Bret Kugelmass [00:11:57] Awesome. Okay. So we covered reactor operation, outage management. What else? What else did we touch upon?

Maria Korsnick [00:12:02] Oh, my goodness. So then from that, I was in charge for not only outages but online work. And so you have to understand what systems can be taken out at the same time, and which systems can't. Then our company actually got interested in purchasing another plant, and so I got put on a team to evaluate. This was the Ginna plant near Rochester, New York, and we were interested in that. We put in a bid. I was part of the evaluation for that. We won the bid. And so, then they came to me and they said, "Well, we won the bid. You know, all the assumptions we put into the analysis, go make them come true."

Bret Kugelmass [00:12:37] Yeah. Yeah.

Maria Korsnick [00:12:38] So then I went into the Ginna plant and I was--

Bret Kugelmass [00:12:42] That's an awesome plant. I remember looking through some of the old historical data. I think that one was built faster and cheaper than almost any-- other than Point Beach one and two, I think that was one of the fastest, cheapest ones ever built in our country.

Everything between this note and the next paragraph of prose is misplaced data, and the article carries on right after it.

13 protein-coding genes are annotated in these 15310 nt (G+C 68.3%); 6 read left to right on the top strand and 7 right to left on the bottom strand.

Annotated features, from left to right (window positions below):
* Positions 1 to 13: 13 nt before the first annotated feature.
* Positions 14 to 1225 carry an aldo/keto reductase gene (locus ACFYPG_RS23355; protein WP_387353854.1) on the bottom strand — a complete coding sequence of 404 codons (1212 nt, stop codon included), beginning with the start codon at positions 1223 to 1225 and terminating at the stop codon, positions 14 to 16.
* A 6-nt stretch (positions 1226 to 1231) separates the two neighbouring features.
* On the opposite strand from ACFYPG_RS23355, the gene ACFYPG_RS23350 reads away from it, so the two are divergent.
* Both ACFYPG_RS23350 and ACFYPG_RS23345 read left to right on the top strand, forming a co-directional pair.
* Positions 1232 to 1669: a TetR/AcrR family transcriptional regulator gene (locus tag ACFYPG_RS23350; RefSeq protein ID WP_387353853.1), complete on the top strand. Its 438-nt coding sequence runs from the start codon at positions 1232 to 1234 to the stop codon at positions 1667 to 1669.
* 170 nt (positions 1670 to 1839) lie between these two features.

Maria Korsnick [00:12:53] And even its ongoing cost structure is also-- it's very efficient. It's a very efficient plant.

Bret Kugelmass [00:12:59] Okay, I'm just going to throw an idea out there, and then we'll come back to your story. But I want to hear your take on this. We got that plant. It's a great plant. We know they built it fast and cheap. Why not just look at it, reverse engineer it, and just build a hundred more of those all around the country?

Maria Korsnick [00:13:15] So, you could. Like, I would always call it the little engine that could. It was a very, very efficient plant, but overall, it had a relatively small number of megawatts. So when you evaluated it in dollars per megawatt, it never compared favorably because there's other plants with more megawatts. Like Calvert Cliffs that you could have almost the same staff if you will from a single unit plant, and then dollars per megawatt, it's going to compare better. So the reason that that style of plant didn't go and continue again is because for that amount of investment, people would want more megawatts.

Bret Kugelmass [00:13:53] I see. I see. And then what about like this concept of shared staffing between multiple units? Could you build four of them right next to each other and share staff to get some better Opex efficiency?